So, I spent the last two days writing and rewriting essays, revamping my cover letter and resume to include as many buzzwords as I could Google, and filling out job applications.  I don’t know if all of my work will ever see the light of day, but I plan to keep at it until someone gives me an interview!  Last year I managed to get 2.  I don’t know how I did that but I refuse to give up, and in the end that has to make a difference, right?   Regardless, I’m hopeful and still smiling 🙂


I am the least organized person on the planet. Every school year as a kid I would head off to my first day of school with my fresh notebook and folders and a plan to stay organized for the whole year this time. 

NEVER happened.

Inevitably, by the end of the first quarter, whether I had a desk or a locker, I would have the sort of mess that was so out of control the teacher would assign someone to help me tame it. Not much has changed as an adult.  I still am constantly fighting the clutter in my car, my home and now my classroom.  One of my biggest struggles with having my own classroom has been trying to manage all of the paper! I’m not a hoarder, I swear, and I actually hate messes and throw everything away, but I just get so overwhelmed by my desire for the organization to be perfect that sometimes I don’t even try to approach it out of anxiety.  Neurotic, I know.

Anyway, I’ve decided that this is just one more reason for the world of education to go digital.  I keep trying to make things paperless but I am met with resistance at every bend.  First there is the initial time and technology investment.  That is my own battle to fight with, and I usually win that one.  Then there are the kids who, despite their love for their cell phones, still have a fear of the computer.  I put ALL of my assignments on my webpage.  They ALL have Google Drive accounts through the school. This should be easy right?  Wrong.  They’re just so used to all the paper.  So I am slowly training them to be self sufficient.  I have them get the work they missed off the website, teach them to use the tools, inch by painful inch we are making progress.

Unfortunately, the biggest barriers I face are ones that, since I am a long-term sub, are mostly out of my control.  First of all, Internet access is prohibitively limited.  All social networking, blogs, and file sharing sites are blocked so online discussions are out.  The number of computers is limited and even more so this time of year because of ALL THE TESTING.  The thing that kills me,is that the school can’t afford textbooks for all students, and we have  a paper shortage and have been asked to go as “paperless as possible” but where else do we turn for teaching tools.  What I wouldn’t give for a classroom set of Chrome books with a few online textbook subscriptions  and unfettered Internet access!  Goodbye mountains of paper and clutter!  Hello streamlined computer filing, emailed grades, and screencasted feedback!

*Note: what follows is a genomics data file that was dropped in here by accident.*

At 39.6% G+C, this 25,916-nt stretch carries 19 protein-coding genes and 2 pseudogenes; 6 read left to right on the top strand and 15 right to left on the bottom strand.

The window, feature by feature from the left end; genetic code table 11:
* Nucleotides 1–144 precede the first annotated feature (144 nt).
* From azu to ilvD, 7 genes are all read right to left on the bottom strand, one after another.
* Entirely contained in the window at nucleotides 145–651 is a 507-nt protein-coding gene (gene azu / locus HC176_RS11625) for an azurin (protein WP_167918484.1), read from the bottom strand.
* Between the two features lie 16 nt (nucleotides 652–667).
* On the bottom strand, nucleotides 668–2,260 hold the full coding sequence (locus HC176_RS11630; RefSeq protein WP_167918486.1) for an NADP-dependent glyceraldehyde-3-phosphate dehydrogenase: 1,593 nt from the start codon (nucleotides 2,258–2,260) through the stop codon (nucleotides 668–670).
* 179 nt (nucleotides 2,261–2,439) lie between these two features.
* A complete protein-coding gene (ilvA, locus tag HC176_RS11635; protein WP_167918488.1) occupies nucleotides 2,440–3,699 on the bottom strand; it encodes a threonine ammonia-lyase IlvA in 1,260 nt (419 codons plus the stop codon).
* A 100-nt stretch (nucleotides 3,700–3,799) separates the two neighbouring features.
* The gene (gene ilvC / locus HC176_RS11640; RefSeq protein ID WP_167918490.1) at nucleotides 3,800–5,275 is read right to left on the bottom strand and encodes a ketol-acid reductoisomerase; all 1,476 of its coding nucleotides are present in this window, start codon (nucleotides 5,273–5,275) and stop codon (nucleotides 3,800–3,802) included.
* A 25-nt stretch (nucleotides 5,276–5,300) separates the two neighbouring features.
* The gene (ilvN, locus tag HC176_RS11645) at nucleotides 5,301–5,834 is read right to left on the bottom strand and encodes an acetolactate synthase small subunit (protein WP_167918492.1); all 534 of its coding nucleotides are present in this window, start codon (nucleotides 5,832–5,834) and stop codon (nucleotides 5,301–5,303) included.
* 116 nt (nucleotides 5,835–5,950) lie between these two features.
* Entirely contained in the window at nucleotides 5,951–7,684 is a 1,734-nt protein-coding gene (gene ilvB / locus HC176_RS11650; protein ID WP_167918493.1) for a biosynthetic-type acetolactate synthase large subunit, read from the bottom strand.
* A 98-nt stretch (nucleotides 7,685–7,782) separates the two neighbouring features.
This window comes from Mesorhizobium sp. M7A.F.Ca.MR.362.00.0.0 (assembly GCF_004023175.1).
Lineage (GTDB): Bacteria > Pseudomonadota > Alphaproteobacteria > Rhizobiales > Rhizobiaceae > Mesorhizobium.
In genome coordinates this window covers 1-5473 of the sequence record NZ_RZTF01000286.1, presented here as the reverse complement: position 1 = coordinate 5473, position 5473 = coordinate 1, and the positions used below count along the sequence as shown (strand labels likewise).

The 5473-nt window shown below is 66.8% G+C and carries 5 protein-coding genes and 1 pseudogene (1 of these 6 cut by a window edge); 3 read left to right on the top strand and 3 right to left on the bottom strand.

A girl can dream….

So this week has been super stressful so I will keep it short (and off topic).  Monday was my first day teaching in my newest role and I have gone from teaching one VERY familiar subject, US History, to two somewhat unfamiliar subjects, Sociology and World History.  Top that with homework for two graduate classes, wedding planning and a very sick (and fat) cat and I am FRIED.  I can’t imagine what I would do if I had children right now!

Thankfully weather has changed just in time and I was able to go for a very therapeutic run yesterday.  Since it’s been months since I was physically active, I am in some serious pain today, but it was just what the doctor ordered.  While the workload promises not to let up, the prospect of some outdoors time has brightened my life.  Bring on the sunshine!

Thoughts on Detention

detention-tardy     So my school has decided to enforce their tardiness policies.  “Good for them!” I thought, when the administration made the announcement several weeks ago.  A two-hour detention for every three tardies.  Someone needs to teach these kids the importance of being in school and on time, right?

Well, since then, as my classroom hosts the lucky recipients of 2 hour detention twice a week, I have watched the number of students quickly multiply and fill with the students who failed to take the warning seriously.  Today was almost funny though.  It took three classrooms to hold the 75+ students, most of which were upperclassmen who had been late to homeroom 3 times.  Now I don’t know how I feel about the enforcement of the policy.  I still see some value in it assuming it works, but I wonder how long this will take to make a difference and how long can they keep this up?  It would be an interesting sociological study for someone to do I think and since I start teaching that in 2 weeks, maybe we’ll do just that.

Teacher Growing Green in the South Bronx

A South Bronx teacher making a difference for at risk students and their community

I came across this beauty on my snow day today.  As a (wannabe) teacher aspiring to work with at-risk and urban populations, I am so inspired by this man who dared to do something different…. And it’s working.  He’s been invited to the White House, collaborated with multiple charities, schools, and foundations, and has managed not to fail his own students or community in the whirlwind that has picked him up.  I am inspired by his energy.  I want to share it with the world, and to be a part of it myself.  As Gandhi said, “Be the change you want to see in the world” ❤